Bitcoin has recently decoupled from the weak stock markets, reviving speculation that the cryptocurrency may be beginning to draw demand as a haven or inflation-hedge asset.
Since Sept. 29, the largest cryptocurrency by market value has risen 20% to trade near $49,300 while the S&P 500, Wall Street’s benchmark equity index, has dropped by 2.6% to 4,300. Bitcoin’s positive price action is in stark contrast to previous price corrections this year, which coincided with an S&P 500 decline of 2% or more.
Industry experts said bitcoin’s latest resilience stems from the cryptocurrency’s store-of-value appeal, continued institutional inflows into the crypto market, speculation that the U.S. will soon approve a futures-based bitcoin exchange-traded fund (ETF) and positive seasonality.
Let’s look at the each factor in detail:
“Inflation is here to stay, and every household is starting to see prices skyrocket for goods and services nationwide,” Carlos Betancourt, co-founder of BKCoin Capital, said. “Many savvy investors look for asymmetric opportunities and a hedge against inflation, and there is always one common asset that comes to mind ... remember, bitcoin is the only asset that governments or central banks cannot manipulate.”
A recently released New York Federal Reserve survey showed year-ahead inflation expectations increased for the 10th straight month to 5.2% in August. Inflation expectations are also rising across the eurozone.
Bitcoin gets its store-of-value appeal from programmed code called mining reward halving, which reduces the pace of supply expansion by 50% every four years. That’s in stark contrast to the Fed’s never-ending money printing exercise. Several firms, including Nasdaq-listed MicroStrategy, have adopted bitcoin as an asset to preserve the value of their treasuries.
Marcie Terman, chief operating officer of crypto hedge fund Panxora Group, said both rising price pressures in the global economy and the uncertainty about the U.S. debt ceiling are negative for stocks but positive for bitcoin because “people are using the cryptocurrency (like gold) as a hedge against inflation.”
Stocks have come under pressure in recent weeks, on concerns the Fed will scale back stimulus at a faster rate to control inflation and the debt-ceiling saga.
“Inflation fears are lifting expectations of the future path of interest rates by the Federal Reserve,” said Max Boonen, founder of crypto market-making firm B2C2. “As usual, that could weigh on stocks. On the other hand, bitcoin is seen as more insulated against inflation than equities thanks to its fixed supply.”
Institutions and venture capital firms are pouring money into the crypto ecosystem, having shown no signs of relenting during the recent bearish price trends.
“New quarterly months have typically seen a lot of new fund inflows into the ecosystem,” Shiliang Tang, chief investment officer of crypto hedge fund LedgerPrime told CoinDesk in a Telegram chat. “So funds need to put capital to work, which has helped in this case.”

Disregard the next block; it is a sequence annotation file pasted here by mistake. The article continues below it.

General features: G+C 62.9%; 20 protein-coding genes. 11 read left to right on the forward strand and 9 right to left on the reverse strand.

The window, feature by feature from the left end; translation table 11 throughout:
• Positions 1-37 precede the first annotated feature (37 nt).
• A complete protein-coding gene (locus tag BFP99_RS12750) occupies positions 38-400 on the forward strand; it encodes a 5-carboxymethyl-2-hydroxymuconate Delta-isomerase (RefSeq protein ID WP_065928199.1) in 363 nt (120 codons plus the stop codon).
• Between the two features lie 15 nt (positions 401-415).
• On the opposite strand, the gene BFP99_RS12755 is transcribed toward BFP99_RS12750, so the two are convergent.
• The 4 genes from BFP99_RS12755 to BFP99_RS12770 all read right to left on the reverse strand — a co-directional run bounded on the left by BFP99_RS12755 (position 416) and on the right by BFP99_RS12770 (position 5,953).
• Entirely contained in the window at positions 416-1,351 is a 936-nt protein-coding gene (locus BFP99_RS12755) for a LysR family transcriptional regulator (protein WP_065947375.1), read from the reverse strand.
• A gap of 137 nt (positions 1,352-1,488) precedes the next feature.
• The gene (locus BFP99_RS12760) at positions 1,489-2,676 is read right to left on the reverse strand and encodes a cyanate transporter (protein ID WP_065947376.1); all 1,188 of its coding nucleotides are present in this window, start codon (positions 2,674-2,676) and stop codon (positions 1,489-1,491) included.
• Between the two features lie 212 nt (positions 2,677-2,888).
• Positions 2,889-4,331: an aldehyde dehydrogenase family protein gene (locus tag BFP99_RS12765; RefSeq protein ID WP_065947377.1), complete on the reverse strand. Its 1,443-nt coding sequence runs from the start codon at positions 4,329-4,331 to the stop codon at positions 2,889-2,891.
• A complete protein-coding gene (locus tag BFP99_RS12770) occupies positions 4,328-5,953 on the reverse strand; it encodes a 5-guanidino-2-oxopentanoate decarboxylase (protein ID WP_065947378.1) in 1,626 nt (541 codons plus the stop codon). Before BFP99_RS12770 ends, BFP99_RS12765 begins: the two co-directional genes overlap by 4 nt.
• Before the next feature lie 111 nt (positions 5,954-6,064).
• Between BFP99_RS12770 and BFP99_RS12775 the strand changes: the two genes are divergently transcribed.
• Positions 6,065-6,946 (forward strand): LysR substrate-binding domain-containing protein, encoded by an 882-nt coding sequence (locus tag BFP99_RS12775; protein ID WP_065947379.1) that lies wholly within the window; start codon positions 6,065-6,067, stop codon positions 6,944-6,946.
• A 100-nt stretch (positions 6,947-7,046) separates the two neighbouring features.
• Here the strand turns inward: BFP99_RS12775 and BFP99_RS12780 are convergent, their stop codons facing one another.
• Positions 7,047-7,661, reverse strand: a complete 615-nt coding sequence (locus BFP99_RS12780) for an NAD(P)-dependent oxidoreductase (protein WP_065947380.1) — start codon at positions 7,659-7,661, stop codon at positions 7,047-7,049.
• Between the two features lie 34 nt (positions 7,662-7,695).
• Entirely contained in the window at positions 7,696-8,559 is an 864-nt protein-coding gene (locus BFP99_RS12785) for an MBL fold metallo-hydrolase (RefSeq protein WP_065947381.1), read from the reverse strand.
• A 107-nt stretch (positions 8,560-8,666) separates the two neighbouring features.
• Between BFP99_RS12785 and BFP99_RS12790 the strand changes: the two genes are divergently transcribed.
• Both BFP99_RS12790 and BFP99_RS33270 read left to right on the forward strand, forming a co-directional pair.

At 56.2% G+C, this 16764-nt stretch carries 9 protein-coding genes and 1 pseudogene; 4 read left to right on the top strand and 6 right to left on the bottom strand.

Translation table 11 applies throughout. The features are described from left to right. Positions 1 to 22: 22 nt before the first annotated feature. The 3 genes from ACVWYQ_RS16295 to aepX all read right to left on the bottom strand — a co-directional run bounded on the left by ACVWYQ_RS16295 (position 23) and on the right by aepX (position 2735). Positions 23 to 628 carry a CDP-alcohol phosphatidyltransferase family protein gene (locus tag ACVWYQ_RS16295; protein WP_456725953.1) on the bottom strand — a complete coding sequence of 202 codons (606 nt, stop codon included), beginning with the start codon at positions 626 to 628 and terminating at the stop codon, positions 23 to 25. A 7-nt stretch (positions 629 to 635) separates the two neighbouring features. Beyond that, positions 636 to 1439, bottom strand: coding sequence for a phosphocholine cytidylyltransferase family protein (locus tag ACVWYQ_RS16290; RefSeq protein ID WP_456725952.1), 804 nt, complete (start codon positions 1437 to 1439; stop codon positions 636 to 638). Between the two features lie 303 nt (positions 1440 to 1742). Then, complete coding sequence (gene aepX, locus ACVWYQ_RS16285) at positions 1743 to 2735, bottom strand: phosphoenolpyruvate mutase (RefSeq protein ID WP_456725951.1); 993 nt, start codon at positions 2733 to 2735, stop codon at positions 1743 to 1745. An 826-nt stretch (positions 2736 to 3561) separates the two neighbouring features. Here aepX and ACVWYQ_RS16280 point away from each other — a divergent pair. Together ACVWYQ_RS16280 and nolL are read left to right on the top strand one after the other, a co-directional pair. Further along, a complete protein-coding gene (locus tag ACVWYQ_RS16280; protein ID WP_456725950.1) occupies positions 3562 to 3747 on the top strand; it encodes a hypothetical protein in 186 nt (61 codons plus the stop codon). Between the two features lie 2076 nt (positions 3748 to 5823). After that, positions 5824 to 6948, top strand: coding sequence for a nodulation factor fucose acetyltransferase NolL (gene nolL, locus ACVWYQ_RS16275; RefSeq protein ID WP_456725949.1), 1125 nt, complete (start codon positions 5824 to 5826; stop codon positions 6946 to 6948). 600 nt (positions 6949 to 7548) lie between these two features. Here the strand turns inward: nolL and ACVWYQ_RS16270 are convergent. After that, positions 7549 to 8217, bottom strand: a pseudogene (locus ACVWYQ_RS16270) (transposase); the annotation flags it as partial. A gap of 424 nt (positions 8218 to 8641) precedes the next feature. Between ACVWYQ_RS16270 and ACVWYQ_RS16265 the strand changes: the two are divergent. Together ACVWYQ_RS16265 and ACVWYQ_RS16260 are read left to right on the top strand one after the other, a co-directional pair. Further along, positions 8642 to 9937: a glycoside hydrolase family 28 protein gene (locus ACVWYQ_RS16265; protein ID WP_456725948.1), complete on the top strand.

“A few funds we’ve spoken to have seen very strong new capital inflows this quarter,” Tang said. Data from ByteTree Asset Management shows European and Canadian exchange trade funds (ETFs) and U.S. and Canadian closed-ended funds have accumulated over 3,000 bitcoin in the past four weeks.
According to Jeff Dorman, chief investment officer at Arca Funds, bitcoin and the broader crypto market’s beginning-of-the-month rallies are “primarily driven by untrackable fund flows – venture capital investments, hedge funds and direct purchases of digital assets via Fidelity, Coinbase and others.”
“Ask any OTC (over-the-counter) dealer who specializes in digital assets or any liquid digital asset fund manager, and they’ll all point to significant and constant monthly inflows,” Dorman wrote in his weekly research note.
According to data from research firm PitchBook, crypto companies raised a record $7.5 billion in the July-to-September period, surpassing the previous record raise of $7 billion seen in the first quarter.
Some investors could be buying the cryptocurrency on expectations that the final three months of the year will bring a more substantial rally, as they have often done in the past.
The seasonality chart above shows September is typically the worst month of the year while October, and the fourth quarter generally, is the strongest.
“Seasonality could be a self-fulfilling prophecy to some extent,” BKCoin’s Betancourt said. “However, particularly regarding crypto, the recent news flow is definitely [the primary] driver over historical charts.”
Panxora’s Terman said that seasonal effects could have some influence; however, they are not reliable. “Since we take it as given that BTC was a viable market starting in 2013, we’ve only had eight data points to make that prediction. That’s too few data points for a rational assessment,” Terman noted in an email.
As discussed last week, a newfound optimism that the U.S. Securities and Exchange Commission (SEC) will soon approve futures-based ETFs also seems to be driving the market higher.
“Canada officially approved a crypto ETF that includes both bitcoin and ether, and U.S. SEC Chair Gary Gensler showed support for a futures bitcoin ETF recently, and that’s certainly been digested by investors as a bullish sign,” Betancourt said. “The SEC is reviewing over 20 applications for ETFs and futures ETF products linked to bitcoin and ether.”
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